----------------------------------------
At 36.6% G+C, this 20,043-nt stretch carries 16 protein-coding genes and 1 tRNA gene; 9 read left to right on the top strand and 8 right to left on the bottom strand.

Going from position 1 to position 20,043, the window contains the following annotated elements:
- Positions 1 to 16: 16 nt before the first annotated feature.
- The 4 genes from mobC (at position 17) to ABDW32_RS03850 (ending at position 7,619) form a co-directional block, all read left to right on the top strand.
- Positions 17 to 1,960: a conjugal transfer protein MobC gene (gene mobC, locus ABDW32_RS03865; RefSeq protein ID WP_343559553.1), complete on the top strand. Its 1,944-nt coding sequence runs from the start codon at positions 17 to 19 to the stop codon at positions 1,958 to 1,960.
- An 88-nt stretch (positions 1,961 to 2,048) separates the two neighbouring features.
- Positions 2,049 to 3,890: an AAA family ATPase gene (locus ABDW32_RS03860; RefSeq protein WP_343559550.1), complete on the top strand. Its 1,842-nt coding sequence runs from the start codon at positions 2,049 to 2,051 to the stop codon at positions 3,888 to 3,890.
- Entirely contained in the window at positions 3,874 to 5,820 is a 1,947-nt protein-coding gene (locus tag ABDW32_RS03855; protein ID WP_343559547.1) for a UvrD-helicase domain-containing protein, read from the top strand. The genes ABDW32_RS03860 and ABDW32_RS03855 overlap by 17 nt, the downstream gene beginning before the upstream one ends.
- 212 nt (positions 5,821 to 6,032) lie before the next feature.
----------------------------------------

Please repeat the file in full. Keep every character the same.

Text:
At 36.6% G+C, this 20,043-nt stretch carries 16 protein-coding genes and 1 tRNA gene; 9 read left to right on the top strand and 8 right to left on the bottom strand.

Going from position 1 to position 20,043, the window contains the following annotated elements:
- Positions 1 to 16: 16 nt before the first annotated feature.
- The 4 genes from mobC (at position 17) to ABDW32_RS03850 (ending at position 7,619) form a co-directional block, all read left to right on the top strand.
- Positions 17 to 1,960: a conjugal transfer protein MobC gene (gene mobC, locus ABDW32_RS03865; RefSeq protein ID WP_343559553.1), complete on the top strand. Its 1,944-nt coding sequence runs from the start codon at positions 17 to 19 to the stop codon at positions 1,958 to 1,960.
- An 88-nt stretch (positions 1,961 to 2,048) separates the two neighbouring features.
- Positions 2,049 to 3,890: an AAA family ATPase gene (locus ABDW32_RS03860; RefSeq protein WP_343559550.1), complete on the top strand. Its 1,842-nt coding sequence runs from the start codon at positions 2,049 to 2,051 to the stop codon at positions 3,888 to 3,890.
- Entirely contained in the window at positions 3,874 to 5,820 is a 1,947-nt protein-coding gene (locus tag ABDW32_RS03855; protein ID WP_343559547.1) for a UvrD-helicase domain-containing protein, read from the top strand. The genes ABDW32_RS03860 and ABDW32_RS03855 overlap by 17 nt, the downstream gene beginning before the upstream one ends.
- 212 nt (positions 5,821 to 6,032) lie before the next feature.